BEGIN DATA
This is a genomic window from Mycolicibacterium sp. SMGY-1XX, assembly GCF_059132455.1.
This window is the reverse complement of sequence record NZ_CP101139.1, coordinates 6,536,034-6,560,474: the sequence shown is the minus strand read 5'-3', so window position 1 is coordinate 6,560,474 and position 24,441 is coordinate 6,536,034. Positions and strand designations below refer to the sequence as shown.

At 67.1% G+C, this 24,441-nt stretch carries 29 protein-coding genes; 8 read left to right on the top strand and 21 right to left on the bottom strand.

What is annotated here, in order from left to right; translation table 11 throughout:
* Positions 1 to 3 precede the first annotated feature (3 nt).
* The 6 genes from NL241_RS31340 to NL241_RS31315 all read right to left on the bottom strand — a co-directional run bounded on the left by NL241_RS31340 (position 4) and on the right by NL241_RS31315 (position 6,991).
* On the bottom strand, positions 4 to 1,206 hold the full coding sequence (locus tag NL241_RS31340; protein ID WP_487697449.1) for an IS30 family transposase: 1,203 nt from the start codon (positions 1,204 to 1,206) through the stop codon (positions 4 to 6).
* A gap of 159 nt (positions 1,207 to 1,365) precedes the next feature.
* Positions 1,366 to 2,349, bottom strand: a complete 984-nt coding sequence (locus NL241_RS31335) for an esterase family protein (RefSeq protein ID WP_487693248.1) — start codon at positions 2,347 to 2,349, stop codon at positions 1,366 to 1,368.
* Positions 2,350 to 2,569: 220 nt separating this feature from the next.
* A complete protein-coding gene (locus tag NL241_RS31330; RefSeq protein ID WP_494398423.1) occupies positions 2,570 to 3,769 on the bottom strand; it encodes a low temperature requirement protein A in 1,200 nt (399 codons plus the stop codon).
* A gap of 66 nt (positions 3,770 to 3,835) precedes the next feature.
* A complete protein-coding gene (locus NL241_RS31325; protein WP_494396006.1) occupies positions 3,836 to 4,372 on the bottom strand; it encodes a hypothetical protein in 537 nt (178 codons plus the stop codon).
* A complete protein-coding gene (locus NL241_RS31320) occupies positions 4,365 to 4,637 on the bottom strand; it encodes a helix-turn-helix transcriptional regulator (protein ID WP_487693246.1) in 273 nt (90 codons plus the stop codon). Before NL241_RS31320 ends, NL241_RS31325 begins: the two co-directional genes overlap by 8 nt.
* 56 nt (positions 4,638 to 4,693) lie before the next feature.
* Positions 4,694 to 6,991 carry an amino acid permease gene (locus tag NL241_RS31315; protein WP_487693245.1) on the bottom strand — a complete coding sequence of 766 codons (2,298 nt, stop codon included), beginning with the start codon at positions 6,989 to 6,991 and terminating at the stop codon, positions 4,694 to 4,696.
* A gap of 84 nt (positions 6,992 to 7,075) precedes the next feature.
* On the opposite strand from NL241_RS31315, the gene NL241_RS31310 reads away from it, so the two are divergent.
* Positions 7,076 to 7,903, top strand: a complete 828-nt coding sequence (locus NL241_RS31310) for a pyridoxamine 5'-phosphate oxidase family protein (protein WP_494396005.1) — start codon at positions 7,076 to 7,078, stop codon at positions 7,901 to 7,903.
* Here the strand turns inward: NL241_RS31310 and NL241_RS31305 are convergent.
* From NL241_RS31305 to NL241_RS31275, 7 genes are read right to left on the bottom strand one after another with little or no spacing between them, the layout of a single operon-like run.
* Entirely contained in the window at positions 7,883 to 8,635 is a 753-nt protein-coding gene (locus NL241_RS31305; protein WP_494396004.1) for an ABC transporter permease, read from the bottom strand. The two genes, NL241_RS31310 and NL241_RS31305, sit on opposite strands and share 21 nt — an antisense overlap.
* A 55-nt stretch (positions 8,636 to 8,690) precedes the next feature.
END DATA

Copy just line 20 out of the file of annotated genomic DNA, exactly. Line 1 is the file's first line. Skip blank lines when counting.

* Here the strand turns inward: NL241_RS31310 and NL241_RS31305 are convergent.